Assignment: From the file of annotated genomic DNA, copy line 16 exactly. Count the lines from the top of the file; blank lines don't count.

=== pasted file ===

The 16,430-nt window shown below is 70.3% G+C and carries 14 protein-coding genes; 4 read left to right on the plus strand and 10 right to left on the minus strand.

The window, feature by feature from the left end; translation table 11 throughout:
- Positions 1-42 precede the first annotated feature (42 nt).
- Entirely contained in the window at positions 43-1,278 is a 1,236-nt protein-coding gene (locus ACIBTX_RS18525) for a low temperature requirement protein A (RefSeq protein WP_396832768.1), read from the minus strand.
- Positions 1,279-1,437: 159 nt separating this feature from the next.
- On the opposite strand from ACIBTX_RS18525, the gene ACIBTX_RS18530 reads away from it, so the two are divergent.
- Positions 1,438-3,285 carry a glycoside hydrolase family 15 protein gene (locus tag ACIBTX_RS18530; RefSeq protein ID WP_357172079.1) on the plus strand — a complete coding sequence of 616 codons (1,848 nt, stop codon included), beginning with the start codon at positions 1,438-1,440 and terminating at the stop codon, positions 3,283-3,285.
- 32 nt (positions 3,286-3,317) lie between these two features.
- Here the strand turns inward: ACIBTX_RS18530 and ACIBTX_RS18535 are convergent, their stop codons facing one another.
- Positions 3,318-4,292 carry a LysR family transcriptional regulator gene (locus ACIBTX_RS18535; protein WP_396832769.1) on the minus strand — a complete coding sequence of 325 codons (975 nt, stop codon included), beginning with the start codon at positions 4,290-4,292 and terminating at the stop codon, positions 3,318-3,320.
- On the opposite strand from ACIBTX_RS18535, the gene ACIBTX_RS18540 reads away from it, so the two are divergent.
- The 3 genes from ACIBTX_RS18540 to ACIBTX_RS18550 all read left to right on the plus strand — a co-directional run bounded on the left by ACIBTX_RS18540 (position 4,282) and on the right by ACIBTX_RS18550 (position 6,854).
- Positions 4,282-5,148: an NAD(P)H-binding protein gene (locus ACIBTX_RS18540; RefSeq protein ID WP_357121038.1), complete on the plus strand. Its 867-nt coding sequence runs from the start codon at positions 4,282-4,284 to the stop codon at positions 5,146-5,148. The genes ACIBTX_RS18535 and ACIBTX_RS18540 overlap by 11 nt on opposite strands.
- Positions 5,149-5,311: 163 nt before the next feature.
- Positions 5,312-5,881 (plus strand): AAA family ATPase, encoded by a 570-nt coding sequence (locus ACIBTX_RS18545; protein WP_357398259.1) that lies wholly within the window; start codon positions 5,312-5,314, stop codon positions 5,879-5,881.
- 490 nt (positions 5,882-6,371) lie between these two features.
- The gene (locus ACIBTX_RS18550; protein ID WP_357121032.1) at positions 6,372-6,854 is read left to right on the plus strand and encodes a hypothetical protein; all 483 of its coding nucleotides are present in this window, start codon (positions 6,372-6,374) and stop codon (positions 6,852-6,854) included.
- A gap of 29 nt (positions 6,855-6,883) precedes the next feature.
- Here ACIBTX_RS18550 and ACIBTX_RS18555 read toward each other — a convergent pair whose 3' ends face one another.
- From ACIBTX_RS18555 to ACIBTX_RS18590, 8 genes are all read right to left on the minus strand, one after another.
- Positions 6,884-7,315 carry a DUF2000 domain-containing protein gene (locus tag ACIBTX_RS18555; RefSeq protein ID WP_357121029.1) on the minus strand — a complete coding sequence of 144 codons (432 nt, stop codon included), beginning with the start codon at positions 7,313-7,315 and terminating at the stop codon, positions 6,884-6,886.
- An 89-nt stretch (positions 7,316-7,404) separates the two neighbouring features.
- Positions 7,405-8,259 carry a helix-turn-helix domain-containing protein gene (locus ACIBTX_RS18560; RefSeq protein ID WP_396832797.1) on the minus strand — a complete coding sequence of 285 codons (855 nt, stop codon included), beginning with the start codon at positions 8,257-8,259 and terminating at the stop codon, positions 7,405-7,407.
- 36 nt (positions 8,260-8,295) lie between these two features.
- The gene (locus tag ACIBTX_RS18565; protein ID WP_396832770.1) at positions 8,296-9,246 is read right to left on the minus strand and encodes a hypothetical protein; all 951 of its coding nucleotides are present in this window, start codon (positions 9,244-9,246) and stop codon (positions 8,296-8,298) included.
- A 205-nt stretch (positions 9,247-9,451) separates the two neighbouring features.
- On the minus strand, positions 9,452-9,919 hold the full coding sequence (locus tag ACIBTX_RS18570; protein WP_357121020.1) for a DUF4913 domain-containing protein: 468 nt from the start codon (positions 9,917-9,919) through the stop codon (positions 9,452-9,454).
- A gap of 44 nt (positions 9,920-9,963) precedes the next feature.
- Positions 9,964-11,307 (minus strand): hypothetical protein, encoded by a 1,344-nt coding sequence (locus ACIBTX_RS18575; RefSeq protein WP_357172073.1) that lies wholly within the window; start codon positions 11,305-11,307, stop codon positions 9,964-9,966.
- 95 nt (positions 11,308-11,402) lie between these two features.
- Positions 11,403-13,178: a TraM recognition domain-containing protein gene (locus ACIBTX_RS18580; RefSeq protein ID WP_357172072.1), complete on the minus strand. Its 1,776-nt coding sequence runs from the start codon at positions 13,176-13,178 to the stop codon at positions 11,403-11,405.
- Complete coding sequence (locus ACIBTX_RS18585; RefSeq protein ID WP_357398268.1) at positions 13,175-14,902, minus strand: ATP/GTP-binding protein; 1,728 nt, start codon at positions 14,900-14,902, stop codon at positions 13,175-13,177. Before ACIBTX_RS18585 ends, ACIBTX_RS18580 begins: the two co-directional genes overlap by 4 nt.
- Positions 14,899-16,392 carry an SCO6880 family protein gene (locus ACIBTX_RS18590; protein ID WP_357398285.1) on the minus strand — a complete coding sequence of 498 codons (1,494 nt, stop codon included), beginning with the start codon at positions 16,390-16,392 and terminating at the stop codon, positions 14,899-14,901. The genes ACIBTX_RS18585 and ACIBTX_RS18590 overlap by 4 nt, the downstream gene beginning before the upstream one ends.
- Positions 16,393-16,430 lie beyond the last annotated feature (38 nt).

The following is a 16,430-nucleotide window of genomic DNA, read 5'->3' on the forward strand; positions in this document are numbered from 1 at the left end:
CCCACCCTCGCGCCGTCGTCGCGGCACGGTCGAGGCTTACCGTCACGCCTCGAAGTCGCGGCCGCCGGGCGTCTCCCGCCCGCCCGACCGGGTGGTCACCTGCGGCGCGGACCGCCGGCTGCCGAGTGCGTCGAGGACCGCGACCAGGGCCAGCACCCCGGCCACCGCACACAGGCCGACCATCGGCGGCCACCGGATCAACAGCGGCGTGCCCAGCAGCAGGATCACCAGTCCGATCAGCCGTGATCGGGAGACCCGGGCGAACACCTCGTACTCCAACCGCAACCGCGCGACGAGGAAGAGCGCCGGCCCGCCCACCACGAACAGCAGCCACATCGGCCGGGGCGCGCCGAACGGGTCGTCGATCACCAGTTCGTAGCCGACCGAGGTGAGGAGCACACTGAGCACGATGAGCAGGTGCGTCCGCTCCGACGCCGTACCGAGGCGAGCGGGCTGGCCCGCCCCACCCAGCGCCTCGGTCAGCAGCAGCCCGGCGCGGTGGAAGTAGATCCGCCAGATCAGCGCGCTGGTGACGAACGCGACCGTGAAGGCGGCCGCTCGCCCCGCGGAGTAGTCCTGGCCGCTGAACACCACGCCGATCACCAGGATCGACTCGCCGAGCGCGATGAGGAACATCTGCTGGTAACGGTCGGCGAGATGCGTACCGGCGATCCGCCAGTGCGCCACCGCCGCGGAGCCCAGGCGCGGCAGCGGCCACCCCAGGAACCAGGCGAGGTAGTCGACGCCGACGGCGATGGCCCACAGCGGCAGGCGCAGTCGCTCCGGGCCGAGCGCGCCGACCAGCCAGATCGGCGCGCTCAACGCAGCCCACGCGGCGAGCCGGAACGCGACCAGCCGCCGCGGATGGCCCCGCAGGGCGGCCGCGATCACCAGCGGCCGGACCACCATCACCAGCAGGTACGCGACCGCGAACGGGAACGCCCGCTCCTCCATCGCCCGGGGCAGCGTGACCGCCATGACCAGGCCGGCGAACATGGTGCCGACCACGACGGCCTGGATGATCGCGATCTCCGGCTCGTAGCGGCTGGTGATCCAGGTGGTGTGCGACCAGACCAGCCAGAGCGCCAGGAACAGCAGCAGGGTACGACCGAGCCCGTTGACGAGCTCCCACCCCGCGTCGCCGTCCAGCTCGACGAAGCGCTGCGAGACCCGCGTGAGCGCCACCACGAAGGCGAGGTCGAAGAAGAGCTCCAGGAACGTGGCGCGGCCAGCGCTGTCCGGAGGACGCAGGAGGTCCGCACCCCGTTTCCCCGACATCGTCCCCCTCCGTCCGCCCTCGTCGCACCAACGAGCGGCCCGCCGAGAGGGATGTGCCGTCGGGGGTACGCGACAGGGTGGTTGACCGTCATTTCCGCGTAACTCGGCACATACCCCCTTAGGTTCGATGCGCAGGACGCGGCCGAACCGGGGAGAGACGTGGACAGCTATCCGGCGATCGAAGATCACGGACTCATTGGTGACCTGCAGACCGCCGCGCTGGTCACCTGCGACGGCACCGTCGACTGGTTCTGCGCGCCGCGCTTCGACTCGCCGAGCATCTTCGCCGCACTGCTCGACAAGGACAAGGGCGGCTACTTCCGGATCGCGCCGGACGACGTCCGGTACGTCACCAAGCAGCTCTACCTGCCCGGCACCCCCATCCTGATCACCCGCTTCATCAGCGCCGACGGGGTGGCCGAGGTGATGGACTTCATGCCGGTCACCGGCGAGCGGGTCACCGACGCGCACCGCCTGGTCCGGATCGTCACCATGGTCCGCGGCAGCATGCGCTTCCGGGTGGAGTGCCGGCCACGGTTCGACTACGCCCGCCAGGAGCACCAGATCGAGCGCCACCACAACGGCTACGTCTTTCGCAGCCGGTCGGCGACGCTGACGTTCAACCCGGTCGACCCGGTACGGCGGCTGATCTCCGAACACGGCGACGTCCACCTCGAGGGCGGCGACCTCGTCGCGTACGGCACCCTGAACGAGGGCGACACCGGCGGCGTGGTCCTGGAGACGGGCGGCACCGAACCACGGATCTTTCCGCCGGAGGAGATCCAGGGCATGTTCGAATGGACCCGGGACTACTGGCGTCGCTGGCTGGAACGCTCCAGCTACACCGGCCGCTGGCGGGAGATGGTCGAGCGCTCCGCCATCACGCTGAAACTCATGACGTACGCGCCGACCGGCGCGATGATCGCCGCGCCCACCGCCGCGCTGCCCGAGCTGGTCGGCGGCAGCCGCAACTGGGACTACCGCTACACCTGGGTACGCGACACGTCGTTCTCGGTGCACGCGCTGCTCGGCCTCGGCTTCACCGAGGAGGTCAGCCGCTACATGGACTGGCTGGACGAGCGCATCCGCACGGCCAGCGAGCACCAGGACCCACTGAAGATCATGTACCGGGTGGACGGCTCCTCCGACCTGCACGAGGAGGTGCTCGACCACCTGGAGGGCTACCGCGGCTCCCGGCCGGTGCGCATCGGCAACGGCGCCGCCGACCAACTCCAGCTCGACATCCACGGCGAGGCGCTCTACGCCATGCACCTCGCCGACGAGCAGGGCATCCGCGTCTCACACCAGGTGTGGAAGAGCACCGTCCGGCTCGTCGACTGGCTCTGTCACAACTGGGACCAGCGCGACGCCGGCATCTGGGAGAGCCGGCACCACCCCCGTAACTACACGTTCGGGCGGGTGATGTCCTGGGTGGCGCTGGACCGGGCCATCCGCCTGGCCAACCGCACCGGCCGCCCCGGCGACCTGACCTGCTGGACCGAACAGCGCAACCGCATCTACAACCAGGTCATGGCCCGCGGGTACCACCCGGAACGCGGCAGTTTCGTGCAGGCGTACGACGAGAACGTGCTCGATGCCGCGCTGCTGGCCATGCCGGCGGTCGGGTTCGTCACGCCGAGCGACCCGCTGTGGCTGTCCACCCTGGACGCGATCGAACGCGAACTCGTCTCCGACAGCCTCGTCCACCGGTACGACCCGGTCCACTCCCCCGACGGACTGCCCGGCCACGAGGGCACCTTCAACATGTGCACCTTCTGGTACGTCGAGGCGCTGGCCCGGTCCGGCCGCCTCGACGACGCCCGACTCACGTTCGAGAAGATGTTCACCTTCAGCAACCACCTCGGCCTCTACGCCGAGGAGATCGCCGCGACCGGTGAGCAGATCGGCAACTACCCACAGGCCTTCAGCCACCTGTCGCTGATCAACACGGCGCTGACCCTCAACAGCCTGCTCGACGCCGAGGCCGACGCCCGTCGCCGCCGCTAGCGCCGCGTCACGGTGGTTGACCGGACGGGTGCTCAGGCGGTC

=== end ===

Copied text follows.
- 490 nt (positions 5,882-6,371) lie between these two features.